An Orcadian fairy-tale with Nordic roots
In the story of Peerie Fool we meet three princesses who, after their father is dead, live with their mother in a small house in Rousay. Like most Orkney crofters, they grow cabbage in a “kailyard”. One day they discover that some of the cabbage has been stolen. It turns out to have been stolen by a giant, and the princesses decide to take it in turns to be on guard in order to confront him. Over the course of three nights, the giant picks up each of the princesses and carries them home in his straw basket.
On their arrival at the giant’s house, the princesses are told that they have to milk the cow, put her to the hill, make food, tease, card and spin the wool and make cloth before the giant comes back. The first two princesses make a poor job of their work, and it is made worse by their refusal to share their food with a group of fairy folk who arrive at the house. The giant then peels the skin off them and flings them into the hen-house. When it is the turn of the third princess, she agrees to share her food. A little yellow-headed boy of the fairy folk then offers to help her with her wool work and the weaving. All he wants in return is for her to guess his name when he comes back. The group of fairies then goes away with the wool.
Later, an old woman arrives and asks if she can stay the night. The princess is worried what the giant might say, and sends her away. She instead finds a resting-place at a nearby mound, where she suddenly hears and sees the fairy-folk through a crack. They are busy teasing, carding and spinning, and urging them on is the yellow-headed boy saying “Tease, teasers, tease! Card, carders, card! Spin, spinners, spin! For Peerie Fool, Peerie Fool is my name.” The old wife runs back to the princess with these news, so when the yellow-headed boy comes back with the cloth, she is able – after pretending to guess some wrong names – to tell him his name. He and all the fairy-folk run away, and on their way they meet the giant, who notices their ugly looks. The fairy-folk tell him that the hard work with the wool is to blame for their looks, and he vows that the princess shall never work again. He is also very pleased when he sees the cloth. Sometime later, the princess is longing for home. She finds her sisters, gets their skins back on, and manages to smuggle them home by tricking the giant into carrying them home hidden in his straw basket with hay on top. Last, she smuggles herself home in the same way, where the mother and sisters await the giant with boiling water. This kills the giant, and the queen and princesses live happily ever after.
The story has been passed down orally, as well as having been published in several printed versions. The Orkney folklorist Ernest Marwick wrote down two versions of the story: one in Orkney dialect (Marwick and Robertson 1991: 290-292, “The Peerie Fool and the Princess”) and one in Standard English (Marwick 1975: 144-146, “The Giant, the Princesses, and Peerie-Fool”). The story also appears in County Folklore Volume III (Black and Thomas 1994 : 222-226, “Peeriefool”) and in Muir (1998: 127-131).
The story itself is reminiscent of several other types of international folk tale also known in the Nordic area. Perhaps most strikingly, it is a Rumpelstiltskin type of story, AT 500 (The Name of the Helper) in the Aarne-Thompson system for classification of folktales (Thompson 1946). In the story of Rumpelstiltskin, the heroine’s impossible task is to spin straw into gold. A supernatural being not unlike the “little yellow-headed boy” in “The Story o’ Peerie Fool” then offers to help, but in return she must guess his name. His name, Rumpelstiltskin, is overheard, and the girl in consequence gets to keep her newborn child, which she otherwise would have had to give away to the fairy.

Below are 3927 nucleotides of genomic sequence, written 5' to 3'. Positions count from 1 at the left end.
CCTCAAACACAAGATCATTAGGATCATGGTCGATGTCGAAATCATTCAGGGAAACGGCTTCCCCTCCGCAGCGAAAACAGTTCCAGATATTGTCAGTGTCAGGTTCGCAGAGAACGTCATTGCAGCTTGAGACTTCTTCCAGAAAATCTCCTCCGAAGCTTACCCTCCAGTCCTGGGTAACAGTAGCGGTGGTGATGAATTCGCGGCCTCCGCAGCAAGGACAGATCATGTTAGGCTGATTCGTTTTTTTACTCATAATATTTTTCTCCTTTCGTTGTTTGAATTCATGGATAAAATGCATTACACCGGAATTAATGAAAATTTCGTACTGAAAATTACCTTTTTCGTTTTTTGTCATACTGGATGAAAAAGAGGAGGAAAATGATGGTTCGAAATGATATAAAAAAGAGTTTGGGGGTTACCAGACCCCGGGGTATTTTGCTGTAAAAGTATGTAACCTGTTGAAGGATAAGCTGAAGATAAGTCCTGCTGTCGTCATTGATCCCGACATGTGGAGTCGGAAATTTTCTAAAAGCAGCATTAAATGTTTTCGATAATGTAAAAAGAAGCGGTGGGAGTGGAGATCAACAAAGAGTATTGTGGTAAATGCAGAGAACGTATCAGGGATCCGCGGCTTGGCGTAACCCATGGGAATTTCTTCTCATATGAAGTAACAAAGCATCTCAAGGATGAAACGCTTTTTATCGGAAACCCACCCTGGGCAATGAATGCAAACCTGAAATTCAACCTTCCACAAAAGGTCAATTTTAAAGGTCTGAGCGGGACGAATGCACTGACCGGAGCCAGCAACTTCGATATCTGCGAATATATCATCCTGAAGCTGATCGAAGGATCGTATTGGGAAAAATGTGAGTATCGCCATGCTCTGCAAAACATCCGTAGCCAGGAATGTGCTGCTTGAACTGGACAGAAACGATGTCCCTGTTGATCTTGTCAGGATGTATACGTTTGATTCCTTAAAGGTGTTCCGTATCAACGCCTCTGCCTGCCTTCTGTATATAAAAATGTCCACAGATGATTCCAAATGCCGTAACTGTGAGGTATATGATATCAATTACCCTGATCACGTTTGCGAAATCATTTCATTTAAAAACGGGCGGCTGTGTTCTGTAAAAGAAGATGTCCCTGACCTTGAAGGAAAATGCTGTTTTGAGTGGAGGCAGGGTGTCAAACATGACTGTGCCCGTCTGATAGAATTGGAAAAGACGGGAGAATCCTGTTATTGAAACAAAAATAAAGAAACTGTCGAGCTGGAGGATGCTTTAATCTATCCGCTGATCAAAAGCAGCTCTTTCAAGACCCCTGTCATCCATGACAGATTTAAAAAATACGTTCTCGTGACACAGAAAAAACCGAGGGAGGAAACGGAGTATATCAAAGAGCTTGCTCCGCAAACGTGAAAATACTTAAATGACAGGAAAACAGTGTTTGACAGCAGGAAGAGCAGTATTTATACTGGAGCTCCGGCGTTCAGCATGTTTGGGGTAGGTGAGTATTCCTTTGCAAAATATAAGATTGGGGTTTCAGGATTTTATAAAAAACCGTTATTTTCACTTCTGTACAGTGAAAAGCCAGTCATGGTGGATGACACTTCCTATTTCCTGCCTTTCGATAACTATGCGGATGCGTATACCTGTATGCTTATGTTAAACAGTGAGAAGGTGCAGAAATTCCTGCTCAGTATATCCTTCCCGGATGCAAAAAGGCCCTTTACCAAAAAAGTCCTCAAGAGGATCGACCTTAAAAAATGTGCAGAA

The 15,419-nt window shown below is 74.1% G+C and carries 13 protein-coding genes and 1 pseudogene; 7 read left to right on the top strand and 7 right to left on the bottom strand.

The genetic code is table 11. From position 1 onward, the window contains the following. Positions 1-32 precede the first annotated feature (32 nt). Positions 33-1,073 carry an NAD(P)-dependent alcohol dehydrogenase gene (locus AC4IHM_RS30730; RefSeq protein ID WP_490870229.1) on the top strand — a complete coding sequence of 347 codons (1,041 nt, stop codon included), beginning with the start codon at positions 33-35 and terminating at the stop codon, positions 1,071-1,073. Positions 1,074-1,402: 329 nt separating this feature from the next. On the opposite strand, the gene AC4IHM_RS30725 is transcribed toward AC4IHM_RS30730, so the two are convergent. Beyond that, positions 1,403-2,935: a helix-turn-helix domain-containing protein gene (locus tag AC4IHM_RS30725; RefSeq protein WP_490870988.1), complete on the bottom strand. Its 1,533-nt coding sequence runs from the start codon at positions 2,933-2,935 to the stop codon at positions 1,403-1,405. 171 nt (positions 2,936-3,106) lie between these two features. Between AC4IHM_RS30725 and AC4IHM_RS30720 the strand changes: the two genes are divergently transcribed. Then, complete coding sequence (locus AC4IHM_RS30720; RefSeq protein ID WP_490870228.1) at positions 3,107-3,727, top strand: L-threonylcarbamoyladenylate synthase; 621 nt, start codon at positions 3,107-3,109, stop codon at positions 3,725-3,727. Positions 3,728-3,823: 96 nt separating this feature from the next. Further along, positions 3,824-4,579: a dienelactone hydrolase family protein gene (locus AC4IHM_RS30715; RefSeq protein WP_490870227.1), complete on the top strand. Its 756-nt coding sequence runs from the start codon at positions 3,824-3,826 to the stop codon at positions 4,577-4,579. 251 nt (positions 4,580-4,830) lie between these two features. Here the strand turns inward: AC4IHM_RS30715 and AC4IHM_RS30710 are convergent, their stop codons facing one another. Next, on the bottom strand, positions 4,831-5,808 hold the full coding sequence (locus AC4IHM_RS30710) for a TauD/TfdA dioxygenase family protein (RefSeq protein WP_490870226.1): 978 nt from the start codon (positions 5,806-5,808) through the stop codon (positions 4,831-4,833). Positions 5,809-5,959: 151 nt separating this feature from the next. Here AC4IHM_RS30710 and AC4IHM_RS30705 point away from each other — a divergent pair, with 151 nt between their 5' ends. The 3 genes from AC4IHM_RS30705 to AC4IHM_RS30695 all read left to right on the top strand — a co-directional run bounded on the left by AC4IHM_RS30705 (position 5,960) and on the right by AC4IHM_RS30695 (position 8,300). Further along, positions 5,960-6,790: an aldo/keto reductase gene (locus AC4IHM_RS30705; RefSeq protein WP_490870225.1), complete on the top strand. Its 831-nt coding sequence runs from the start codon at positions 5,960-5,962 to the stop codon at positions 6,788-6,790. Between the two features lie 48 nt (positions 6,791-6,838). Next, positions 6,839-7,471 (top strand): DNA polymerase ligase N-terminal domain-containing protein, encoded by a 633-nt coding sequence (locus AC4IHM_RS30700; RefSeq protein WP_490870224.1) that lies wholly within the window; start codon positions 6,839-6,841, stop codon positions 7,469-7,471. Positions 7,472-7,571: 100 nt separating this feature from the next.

The story of Peerie Fool is also related to other folktales. The ugly looks of the fairy-folk, due to the hard work (“Some hid thir eyes hingan oot, some hid thir tongs hingan awa doon on their breest, an’ some cam hirplan alang on staffs, wae backs booed doon” and their reply that this has happened “wae teasan”, “wae cairdan” and “wae spinnan”: Costie 1976: 77) is paralleled in the stories of “The Three Spinners” (collected by the brothers Grimm) or “The Three Aunts” (collected in Norway by Asbjørnsen and Moe) where the aunts are equally deformed by their work (AT 501: The Three Spinners: Thompson 1946). This detail is also included in all the Orkney versions of the folktale.
But even more interestingly, the story of Peerie Fool shows a close family resemblance to story number AT 311 in the classification system (Rescue by their Sister: Thompson 1946: 482, 36, 173). A Norwegian version of the story, “Risen som ville gifte seg” (The Giant who Wanted to Get Married) from Søgne in Vest-Agder can be found in Førlandsaas (1872). According to Hodne’s classification of Norwegian folktales (Hodne 1984:68-72), this story is found in all parts of Norway excluding the two northernmost counties of Troms and Finnmark.
In “Risen som ville gifte seg”, there are three sisters, and one of them is left home alone. The girl is making soup, but in the middle of it has to go out to see to the cattle. Along comes a giant who wants to get married. While the girl is out, the giant eats the soup and other food in the house. This detail is partly paralleled in the Peerie Fool story (all versions) in that the first encounter with the giant is when he steals the princesses’ cabbage. This happens over three nights, the detail about cooking and looking after cattle then being paralleled later on in the story, after the princesses’ arrival at the giant’s house (all versions). A detail from “Risen som ville gifte seg” which is paralleled in Chrissie Costie’s version of “The Story o’ Peerie Fool” only, and not in the other Orkney versions, is that the girl has to go and look for the cattle high up in the hills. This shows that Costie must have known the story from oral tradition, and not from a printed source.